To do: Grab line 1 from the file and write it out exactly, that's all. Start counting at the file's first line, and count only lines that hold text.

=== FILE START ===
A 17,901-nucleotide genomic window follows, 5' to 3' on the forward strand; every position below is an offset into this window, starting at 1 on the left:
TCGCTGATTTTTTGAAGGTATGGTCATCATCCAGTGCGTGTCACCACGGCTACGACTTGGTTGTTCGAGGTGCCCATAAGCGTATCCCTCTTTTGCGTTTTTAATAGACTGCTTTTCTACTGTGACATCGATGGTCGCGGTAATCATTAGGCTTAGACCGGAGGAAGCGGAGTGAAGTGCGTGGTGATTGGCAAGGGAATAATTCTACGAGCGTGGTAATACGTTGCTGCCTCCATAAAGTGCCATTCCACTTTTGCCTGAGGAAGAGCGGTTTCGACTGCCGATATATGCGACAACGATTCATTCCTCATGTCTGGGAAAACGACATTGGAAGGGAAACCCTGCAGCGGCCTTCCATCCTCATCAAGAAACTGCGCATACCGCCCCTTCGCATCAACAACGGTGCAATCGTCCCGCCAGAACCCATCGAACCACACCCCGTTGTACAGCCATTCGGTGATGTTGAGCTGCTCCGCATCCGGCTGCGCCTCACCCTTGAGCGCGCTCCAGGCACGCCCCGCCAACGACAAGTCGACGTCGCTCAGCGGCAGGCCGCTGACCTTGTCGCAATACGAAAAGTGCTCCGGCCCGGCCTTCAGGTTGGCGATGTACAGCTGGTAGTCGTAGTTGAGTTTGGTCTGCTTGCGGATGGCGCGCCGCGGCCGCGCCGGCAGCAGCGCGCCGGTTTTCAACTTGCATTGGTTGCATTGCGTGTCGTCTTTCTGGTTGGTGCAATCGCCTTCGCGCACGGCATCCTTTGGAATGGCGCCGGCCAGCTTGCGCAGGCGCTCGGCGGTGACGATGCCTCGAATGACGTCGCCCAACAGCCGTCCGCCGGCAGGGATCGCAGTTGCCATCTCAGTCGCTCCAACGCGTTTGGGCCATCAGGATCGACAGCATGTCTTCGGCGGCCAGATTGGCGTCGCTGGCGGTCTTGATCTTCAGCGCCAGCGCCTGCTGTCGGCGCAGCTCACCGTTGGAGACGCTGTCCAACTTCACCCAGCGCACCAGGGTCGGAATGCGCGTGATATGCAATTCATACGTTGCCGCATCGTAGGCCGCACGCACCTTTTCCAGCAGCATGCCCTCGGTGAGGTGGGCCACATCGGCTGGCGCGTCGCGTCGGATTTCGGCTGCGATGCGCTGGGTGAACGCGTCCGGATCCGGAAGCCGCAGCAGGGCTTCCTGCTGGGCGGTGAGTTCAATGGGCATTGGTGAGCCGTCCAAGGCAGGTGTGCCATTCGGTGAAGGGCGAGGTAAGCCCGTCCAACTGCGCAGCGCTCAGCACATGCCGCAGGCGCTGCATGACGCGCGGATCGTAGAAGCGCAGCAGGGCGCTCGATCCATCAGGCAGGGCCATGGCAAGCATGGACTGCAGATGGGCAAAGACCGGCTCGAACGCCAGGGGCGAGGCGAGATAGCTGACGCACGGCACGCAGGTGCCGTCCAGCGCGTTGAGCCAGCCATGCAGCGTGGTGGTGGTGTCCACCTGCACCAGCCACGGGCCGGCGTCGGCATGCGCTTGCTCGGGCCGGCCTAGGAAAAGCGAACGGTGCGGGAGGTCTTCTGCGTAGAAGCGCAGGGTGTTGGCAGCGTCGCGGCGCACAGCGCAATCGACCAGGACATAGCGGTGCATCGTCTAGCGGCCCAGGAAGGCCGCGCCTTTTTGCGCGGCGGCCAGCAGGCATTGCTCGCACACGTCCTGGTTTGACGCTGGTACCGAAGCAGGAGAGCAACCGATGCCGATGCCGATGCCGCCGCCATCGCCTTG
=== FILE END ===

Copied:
A 17,901-nucleotide genomic window follows, 5' to 3' on the forward strand; every position below is an offset into this window, starting at 1 on the left: